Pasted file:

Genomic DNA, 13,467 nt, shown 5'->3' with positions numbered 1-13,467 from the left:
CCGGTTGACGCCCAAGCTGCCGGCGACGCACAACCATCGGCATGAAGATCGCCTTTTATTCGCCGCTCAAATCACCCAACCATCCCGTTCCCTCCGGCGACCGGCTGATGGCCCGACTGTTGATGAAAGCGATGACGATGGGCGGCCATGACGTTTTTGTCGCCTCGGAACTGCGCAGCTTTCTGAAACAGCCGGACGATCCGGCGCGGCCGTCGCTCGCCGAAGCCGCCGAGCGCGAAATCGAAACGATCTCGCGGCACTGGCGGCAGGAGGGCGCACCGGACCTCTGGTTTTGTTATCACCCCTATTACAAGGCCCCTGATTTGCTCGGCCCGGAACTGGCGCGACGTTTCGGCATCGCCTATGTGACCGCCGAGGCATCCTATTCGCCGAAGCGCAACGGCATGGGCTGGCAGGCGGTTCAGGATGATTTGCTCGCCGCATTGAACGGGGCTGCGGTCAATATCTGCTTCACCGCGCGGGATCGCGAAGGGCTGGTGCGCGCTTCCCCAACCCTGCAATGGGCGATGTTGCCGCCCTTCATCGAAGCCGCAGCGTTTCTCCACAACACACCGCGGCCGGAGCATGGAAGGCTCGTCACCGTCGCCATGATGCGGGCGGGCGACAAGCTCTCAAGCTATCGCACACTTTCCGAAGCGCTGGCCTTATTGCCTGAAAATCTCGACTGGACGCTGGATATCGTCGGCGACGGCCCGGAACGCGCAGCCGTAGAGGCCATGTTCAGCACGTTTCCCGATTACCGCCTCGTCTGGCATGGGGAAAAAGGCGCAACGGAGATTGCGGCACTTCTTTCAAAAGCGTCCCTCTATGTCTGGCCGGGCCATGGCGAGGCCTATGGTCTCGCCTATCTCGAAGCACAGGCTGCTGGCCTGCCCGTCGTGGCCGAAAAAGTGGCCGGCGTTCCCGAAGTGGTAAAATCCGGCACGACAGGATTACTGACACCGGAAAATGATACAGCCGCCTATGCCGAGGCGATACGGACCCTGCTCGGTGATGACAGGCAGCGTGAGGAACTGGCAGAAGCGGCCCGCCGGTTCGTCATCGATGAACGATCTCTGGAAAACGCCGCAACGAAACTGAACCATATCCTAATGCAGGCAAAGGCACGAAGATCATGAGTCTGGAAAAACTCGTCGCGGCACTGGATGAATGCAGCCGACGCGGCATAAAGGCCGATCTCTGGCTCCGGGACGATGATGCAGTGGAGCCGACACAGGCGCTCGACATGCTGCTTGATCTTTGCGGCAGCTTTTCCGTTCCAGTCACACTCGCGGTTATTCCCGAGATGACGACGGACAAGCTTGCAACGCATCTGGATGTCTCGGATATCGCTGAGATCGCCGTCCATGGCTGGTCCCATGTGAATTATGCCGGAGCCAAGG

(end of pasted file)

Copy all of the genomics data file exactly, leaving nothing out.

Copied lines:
Genomic DNA, 13,467 nt, shown 5'->3' with positions numbered 1-13,467 from the left:
CCGGTTGACGCCCAAGCTGCCGGCGACGCACAACCATCGGCATGAAGATCGCCTTTTATTCGCCGCTCAAATCACCCAACCATCCCGTTCCCTCCGGCGACCGGCTGATGGCCCGACTGTTGATGAAAGCGATGACGATGGGCGGCCATGACGTTTTTGTCGCCTCGGAACTGCGCAGCTTTCTGAAACAGCCGGACGATCCGGCGCGGCCGTCGCTCGCCGAAGCCGCCGAGCGCGAAATCGAAACGATCTCGCGGCACTGGCGGCAGGAGGGCGCACCGGACCTCTGGTTTTGTTATCACCCCTATTACAAGGCCCCTGATTTGCTCGGCCCGGAACTGGCGCGACGTTTCGGCATCGCCTATGTGACCGCCGAGGCATCCTATTCGCCGAAGCGCAACGGCATGGGCTGGCAGGCGGTTCAGGATGATTTGCTCGCCGCATTGAACGGGGCTGCGGTCAATATCTGCTTCACCGCGCGGGATCGCGAAGGGCTGGTGCGCGCTTCCCCAACCCTGCAATGGGCGATGTTGCCGCCCTTCATCGAAGCCGCAGCGTTTCTCCACAACACACCGCGGCCGGAGCATGGAAGGCTCGTCACCGTCGCCATGATGCGGGCGGGCGACAAGCTCTCAAGCTATCGCACACTTTCCGAAGCGCTGGCCTTATTGCCTGAAAATCTCGACTGGACGCTGGATATCGTCGGCGACGGCCCGGAACGCGCAGCCGTAGAGGCCATGTTCAGCACGTTTCCCGATTACCGCCTCGTCTGGCATGGGGAAAAAGGCGCAACGGAGATTGCGGCACTTCTTTCAAAAGCGTCCCTCTATGTCTGGCCGGGCCATGGCGAGGCCTATGGTCTCGCCTATCTCGAAGCACAGGCTGCTGGCCTGCCCGTCGTGGCCGAAAAAGTGGCCGGCGTTCCCGAAGTGGTAAAATCCGGCACGACAGGATTACTGACACCGGAAAATGATACAGCCGCCTATGCCGAGGCGATACGGACCCTGCTCGGTGATGACAGGCAGCGTGAGGAACTGGCAGAAGCGGCCCGCCGGTTCGTCATCGATGAACGATCTCTGGAAAACGCCGCAACGAAACTGAACCATATCCTAATGCAGGCAAAGGCACGAAGATCATGAGTCTGGAAAAACTCGTCGCGGCACTGGATGAATGCAGCCGACGCGGCATAAAGGCCGATCTCTGGCTCCGGGACGATGATGCAGTGGAGCCGACACAGGCGCTCGACATGCTGCTTGATCTTTGCGGCAGCTTTTCCGTTCCAGTCACACTCGCGGTTATTCCCGAGATGACGACGGACAAGCTTGCAACGCATCTGGATGTCTCGGATATCGCTGAGATCGCCGTCCATGGCTGGTCCCATGTGAATTATGCCGGAGCCAAGG